Where to Find Free WiFi On the Road: Top 4 WiFi Hotspot Locators

In the interest of shamelessly piggybacking on Ian’s latest piece over at BNT on How To Find An Internet Cafe Anywhere In The World, I thought it might be helpful to list a few sites that detail where to find free and paid WiFi hotspots around the globe. For folks like me who plan on taking their laptop with them, I’m much more interested in the latter.

Tin Foil Hat

And unless you’re planning on picking up a WiFi signal via a tinfoil hat or the fillings in your teeth, you’ll likely avail yourself of some help from one of the web’s many WiFi hotspot finders. I reviewed the first thirty of them from Google’s search results for “wifi hotspots”. I looked at how comprehensive each of these sites was by trying to find at least one WiFi hotspot in or near the microtown in which I live here in Rhode Island. Note: most RI residents have never even heard of the town because … well you could probably fit the entire population inside a phone booth. It’s about the size of one NYC city block. It’s not a scientific analysis, sure; but it’s something, right?

Frankly, most of the sites were garbage. They’re either littered with ads, the search is horrendous, or some Frankenstein combination of the two. With these four as a starting point though, I’m fairly confident you won’t need to look anywhere else:

  1. JWire’s Wi-Fi Hotspot Finder – The granddaddy of them all. Well designed site. Worldwide. Few ads – most unobtrusive. Free and paid hotspots. Found 13 hotspots within 5 miles of my house!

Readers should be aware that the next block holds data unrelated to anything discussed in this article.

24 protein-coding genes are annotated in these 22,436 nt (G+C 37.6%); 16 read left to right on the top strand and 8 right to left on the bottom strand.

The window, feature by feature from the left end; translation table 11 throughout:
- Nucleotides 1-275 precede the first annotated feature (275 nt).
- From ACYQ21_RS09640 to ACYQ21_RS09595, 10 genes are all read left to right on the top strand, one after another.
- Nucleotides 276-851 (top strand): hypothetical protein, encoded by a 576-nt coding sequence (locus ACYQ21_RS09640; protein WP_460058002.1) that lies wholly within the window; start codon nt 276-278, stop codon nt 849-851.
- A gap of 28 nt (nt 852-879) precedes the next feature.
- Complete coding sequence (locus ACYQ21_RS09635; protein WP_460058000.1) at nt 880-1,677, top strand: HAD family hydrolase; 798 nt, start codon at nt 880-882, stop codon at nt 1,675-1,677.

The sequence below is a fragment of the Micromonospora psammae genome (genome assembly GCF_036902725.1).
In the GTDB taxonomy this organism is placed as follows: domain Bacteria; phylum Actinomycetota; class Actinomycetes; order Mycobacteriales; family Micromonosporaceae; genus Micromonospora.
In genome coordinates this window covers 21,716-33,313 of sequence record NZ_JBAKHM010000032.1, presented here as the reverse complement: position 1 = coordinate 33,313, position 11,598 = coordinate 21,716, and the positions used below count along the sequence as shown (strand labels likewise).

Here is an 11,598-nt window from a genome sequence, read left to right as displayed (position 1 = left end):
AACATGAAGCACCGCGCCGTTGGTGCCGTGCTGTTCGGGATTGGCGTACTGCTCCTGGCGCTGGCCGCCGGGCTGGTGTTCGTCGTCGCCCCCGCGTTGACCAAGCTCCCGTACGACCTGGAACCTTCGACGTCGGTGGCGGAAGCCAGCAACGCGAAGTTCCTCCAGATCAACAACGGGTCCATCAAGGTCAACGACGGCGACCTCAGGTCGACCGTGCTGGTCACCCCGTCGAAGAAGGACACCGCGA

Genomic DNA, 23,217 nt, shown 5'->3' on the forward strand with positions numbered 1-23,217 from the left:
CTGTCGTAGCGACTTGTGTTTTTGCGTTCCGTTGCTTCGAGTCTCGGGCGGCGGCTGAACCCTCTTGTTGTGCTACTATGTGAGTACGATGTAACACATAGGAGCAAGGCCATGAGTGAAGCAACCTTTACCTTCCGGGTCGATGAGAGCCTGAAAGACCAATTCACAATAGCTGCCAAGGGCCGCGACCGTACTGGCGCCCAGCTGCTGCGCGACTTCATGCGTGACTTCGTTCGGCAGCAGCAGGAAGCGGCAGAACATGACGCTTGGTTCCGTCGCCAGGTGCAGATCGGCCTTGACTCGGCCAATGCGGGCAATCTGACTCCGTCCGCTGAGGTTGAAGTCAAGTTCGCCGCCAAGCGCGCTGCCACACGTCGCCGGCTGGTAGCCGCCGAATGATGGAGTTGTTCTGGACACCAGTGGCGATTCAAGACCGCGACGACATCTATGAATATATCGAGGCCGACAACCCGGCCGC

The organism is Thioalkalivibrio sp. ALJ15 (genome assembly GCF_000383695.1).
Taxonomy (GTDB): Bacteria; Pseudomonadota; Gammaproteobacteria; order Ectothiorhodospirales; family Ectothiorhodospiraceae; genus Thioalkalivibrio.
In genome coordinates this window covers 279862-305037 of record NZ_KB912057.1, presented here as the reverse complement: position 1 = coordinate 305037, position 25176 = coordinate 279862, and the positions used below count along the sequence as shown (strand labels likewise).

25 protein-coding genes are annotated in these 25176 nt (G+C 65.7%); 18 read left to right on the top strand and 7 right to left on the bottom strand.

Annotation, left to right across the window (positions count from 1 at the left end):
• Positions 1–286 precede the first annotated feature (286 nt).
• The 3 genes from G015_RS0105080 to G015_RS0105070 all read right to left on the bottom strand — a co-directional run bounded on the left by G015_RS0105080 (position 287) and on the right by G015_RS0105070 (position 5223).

2. Google Maps – Seems like you can find anything here these days. Visit maps.google.com. Click the “Find Businesses” tab below the search box. Type “wifi hotspot” in the first box and your address or zip/postal code in the second. And away you go! Found 12 hotspots near my house. Worldwide of course. Minimal ads. Lists free and paid hotspots.
  3. MSN WiFi Hotspot Locator. Found twelve hotspots within five miles of my house. Worldwide. No ads. Really great mapping feature that takes up the whole page. Free and paid hotspots.
  4. AnchorFree – Shows only free WiFi hotspots, so their list is less comprehensive. But at least you know you’re not paying for it. Map indicates a heavy bias towards U.S. and Canada, but a good start nonetheless. None within five miles of my house, but I’m listing it here mainly because … did I mention they’re all free?

Anyone else have recommendations? Did I miss anything?

Photo via Diver.net

About The Author

Mike Richard
Founding Editor
Google+

Mike Richard is a Rhode Island native, professional web designer and travel junkie with an unhealthy addiction to backpacking, hiking and seeing the world. He enjoys knit hats, small, declarative sentences and speaking in the third person. His other professional credits include "Woman's World magazine contributor" and having once been interviewed by Tyra Banks (seriously).

Leave a Reply

Your email address will not be published.


five × 3 =